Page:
Southeast Stock Horse

Stock Horse Reining

Stock Horse Reining Class

This class measures the ability of the western stock horse to perform many basic handling maneuvers. The American Stock Horse Association has five recognized regular patterns plus two Novice & Youth patterns.  The patterns are broken down into either 7 or 8 maneuvers to be scored 10 points each.

These maneuvers include:

Stops are the act of slowing the horse from a lope to a stop position by bringing the hind legs under the horse in a locked position sliding on the hind feet.  The horse should enter the stop position by bending the back, bringing the hind legs further under the body while maintaining forward motion and ground contact and cadence with the front legs.  Throughout the stop, the horse should continue in a straight line while maintaining ground contact with the hind feet.

Spins are a series of 360-degree turns, executed over a stationary (inside) hind leg.  Propulsion for the spin is supplied by the outside rear leg and front legs and contact should be made with the ground and a front leg.  The location of the hindquarters should be fixed at the start of the spin and maintained throughout the spins.

Rollbacks are the 180 degree reversal of forward motion completed by running to a stop, rolling (turning) the shoulders back to the opposite direction over the hocks and departing in a canter, as one continuous motion.  There should be no hesitation; however a slight pause to regain footing or balance should not be deemed hesitation.  The horse should not step ahead or backup prior to rolling back.

Circles are maneuvers at the lope, of designated size and speed, which demonstrate control, willingness to guide and the degree of difficulty in speed and speed changes.  Circles must at all times be run in the geographical area of the arena specified in the pattern description and must have a common center point.  There must be a clearly defined difference in the speed and size of a small, slow circle and a large, fast circle and the speeds to the left and right should be consistent.

A backup is a maneuver requiring the horse to be moved inn a reverse motion in a straight line a required distance, at least 10 feet.

To hesitate is the act of demonstrating the horse’s ability to stand in a relaxed manner at a designated time in a pattern.  In a hesitation, the horse is required to remain motionless and relaxed.  Reining patterns require hesitation at the end of the pattern to demonstrate to the judge(s) the completion of the pattern.

Lead Changes
Lead changes are the act of changing the leading legs of the front and rear pair of legs, at a lope, when changing the direction traveled.  The lead change must be executed at a lope with no change of gait or speed and be performed in the exact geographical position in the arena specified in the pattern description.  The change of the front and rear leads must take place within the same stride to avoid deductions.

Run Downs and Run-arounds
Run downs are runs through the middle of the arena, and runs along the side and ends of the arena.  Run downs and run-arounds should demonstrate control and gradual increase in speed to the stop.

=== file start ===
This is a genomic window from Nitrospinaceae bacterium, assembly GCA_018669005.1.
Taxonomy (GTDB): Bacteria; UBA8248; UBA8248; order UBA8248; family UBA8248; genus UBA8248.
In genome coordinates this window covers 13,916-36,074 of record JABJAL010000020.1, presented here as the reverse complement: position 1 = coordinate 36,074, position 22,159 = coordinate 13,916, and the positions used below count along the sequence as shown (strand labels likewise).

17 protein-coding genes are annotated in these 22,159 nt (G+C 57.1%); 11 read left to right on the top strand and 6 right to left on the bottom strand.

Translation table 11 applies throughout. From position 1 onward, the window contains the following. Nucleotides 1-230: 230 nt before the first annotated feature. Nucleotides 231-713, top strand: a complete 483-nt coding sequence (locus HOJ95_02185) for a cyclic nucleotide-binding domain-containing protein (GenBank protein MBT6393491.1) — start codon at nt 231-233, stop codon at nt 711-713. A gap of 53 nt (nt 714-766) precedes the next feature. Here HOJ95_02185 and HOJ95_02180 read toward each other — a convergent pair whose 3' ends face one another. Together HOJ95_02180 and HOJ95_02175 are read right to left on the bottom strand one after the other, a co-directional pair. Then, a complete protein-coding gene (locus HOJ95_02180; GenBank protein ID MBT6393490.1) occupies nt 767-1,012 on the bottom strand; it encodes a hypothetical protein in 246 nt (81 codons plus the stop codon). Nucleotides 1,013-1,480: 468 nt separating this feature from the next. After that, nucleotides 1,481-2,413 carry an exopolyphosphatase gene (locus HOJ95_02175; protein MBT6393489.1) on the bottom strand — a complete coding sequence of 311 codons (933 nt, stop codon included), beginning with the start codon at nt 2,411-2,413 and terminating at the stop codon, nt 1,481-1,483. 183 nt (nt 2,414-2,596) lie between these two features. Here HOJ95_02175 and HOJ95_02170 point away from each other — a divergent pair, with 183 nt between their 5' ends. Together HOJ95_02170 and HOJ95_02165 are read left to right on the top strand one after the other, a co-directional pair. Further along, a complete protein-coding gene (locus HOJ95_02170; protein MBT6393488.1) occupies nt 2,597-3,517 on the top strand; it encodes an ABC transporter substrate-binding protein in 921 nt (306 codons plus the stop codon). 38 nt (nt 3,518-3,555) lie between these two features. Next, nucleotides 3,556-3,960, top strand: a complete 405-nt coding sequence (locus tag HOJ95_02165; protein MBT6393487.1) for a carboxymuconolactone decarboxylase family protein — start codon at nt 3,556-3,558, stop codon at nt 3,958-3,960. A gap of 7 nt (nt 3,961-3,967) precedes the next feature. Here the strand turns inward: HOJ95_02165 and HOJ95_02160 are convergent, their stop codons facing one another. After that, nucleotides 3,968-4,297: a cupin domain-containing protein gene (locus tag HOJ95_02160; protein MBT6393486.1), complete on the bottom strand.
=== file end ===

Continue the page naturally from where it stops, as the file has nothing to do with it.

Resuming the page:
Scoring Stock Horse Reining

+ Overall smoothness of the pattern
+ Degree of difficulty exhibited by stops, spins, and rollbacks and speed inn circles and run-outs
+ Horse should guide willingly without undue resistance
+ Lack of set-ups or anticipations in the execution of any of the maneuvers
+ Exhibiting finesse, attitude, quickness, authority and controlled speed while completing a correct maneuver

Five Point Deductions
1.  Blatant disobedience’s, including kicking, bucking or rearing
2.  Spurring in front of cinch or the use of either hand to instill fear or praise
Two Point Deductions
1. Break of gait
2. Freeze up in spins or rollbacks. A freeze up is any time the lateral movement of the horse’s shoulders is completely stopped and has to be restarted to complete the maneuver.
3. In trot patterns, failure to stop or walk before executing a canter departure.
4. In run patterns, failure to be at a canter before the first marker.
5. Failure to completely pass a specified marker before initiating a stop.
6. Using two hands on a curb bit or using more than one finger between split reins or any finger between romal reins will result in a two point run content deduction each time there is a violation.  the free hand may be used to straighten excess rein at any place a horse is allowed to be completely stopped during a pattern.
7. Over or under spinning of more than one-fourth turn.
8 . Jogging more than two strides to start circles or exit rollbacks.
One Point Deduction
1. Each time a horse is out of lead. Penalties are cumulative for each occurrence and each one-fourth circle.
One-half Point Deduction
1. Jogging less than two strides to start circles or exit rollbacks.
2. Failure to maintain a minimum of twenty feet from wall or fence for stops or rollbacks on standard patterns with the exception of Novice & Youth Pattern #1.
3. For one stride delayed lead change.

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